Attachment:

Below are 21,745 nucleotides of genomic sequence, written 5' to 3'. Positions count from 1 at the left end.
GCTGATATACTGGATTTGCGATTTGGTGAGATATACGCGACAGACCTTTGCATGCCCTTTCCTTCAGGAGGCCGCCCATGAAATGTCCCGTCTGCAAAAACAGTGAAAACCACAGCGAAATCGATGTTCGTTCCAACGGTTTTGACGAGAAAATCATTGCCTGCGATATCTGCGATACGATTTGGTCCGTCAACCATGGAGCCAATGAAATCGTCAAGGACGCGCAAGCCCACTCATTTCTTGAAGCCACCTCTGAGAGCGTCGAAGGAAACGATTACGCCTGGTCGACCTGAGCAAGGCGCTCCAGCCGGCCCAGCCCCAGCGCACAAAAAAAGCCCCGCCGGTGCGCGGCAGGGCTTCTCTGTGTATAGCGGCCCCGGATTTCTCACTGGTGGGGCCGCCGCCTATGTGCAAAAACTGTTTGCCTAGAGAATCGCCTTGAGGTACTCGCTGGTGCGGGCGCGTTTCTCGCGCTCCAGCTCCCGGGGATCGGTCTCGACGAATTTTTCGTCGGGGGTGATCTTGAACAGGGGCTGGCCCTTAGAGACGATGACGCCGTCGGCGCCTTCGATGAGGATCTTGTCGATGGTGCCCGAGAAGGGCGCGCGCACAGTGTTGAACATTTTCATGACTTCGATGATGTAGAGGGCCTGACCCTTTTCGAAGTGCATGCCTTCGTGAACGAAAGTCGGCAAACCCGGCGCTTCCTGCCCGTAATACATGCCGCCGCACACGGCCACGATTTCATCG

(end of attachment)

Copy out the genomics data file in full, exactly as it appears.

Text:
Below are 21,745 nucleotides of genomic sequence, written 5' to 3'. Positions count from 1 at the left end.
GCTGATATACTGGATTTGCGATTTGGTGAGATATACGCGACAGACCTTTGCATGCCCTTTCCTTCAGGAGGCCGCCCATGAAATGTCCCGTCTGCAAAAACAGTGAAAACCACAGCGAAATCGATGTTCGTTCCAACGGTTTTGACGAGAAAATCATTGCCTGCGATATCTGCGATACGATTTGGTCCGTCAACCATGGAGCCAATGAAATCGTCAAGGACGCGCAAGCCCACTCATTTCTTGAAGCCACCTCTGAGAGCGTCGAAGGAAACGATTACGCCTGGTCGACCTGAGCAAGGCGCTCCAGCCGGCCCAGCCCCAGCGCACAAAAAAAGCCCCGCCGGTGCGCGGCAGGGCTTCTCTGTGTATAGCGGCCCCGGATTTCTCACTGGTGGGGCCGCCGCCTATGTGCAAAAACTGTTTGCCTAGAGAATCGCCTTGAGGTACTCGCTGGTGCGGGCGCGTTTCTCGCGCTCCAGCTCCCGGGGATCGGTCTCGACGAATTTTTCGTCGGGGGTGATCTTGAACAGGGGCTGGCCCTTAGAGACGATGACGCCGTCGGCGCCTTCGATGAGGATCTTGTCGATGGTGCCCGAGAAGGGCGCGCGCACAGTGTTGAACATTTTCATGACTTCGATGATGTAGAGGGCCTGACCCTTTTCGAAGTGCATGCCTTCGTGAACGAAAGTCGGCAAACCCGGCGCTTCCTGCCCGTAATACATGCCGCCGCACACGGCCACGATTTCATCG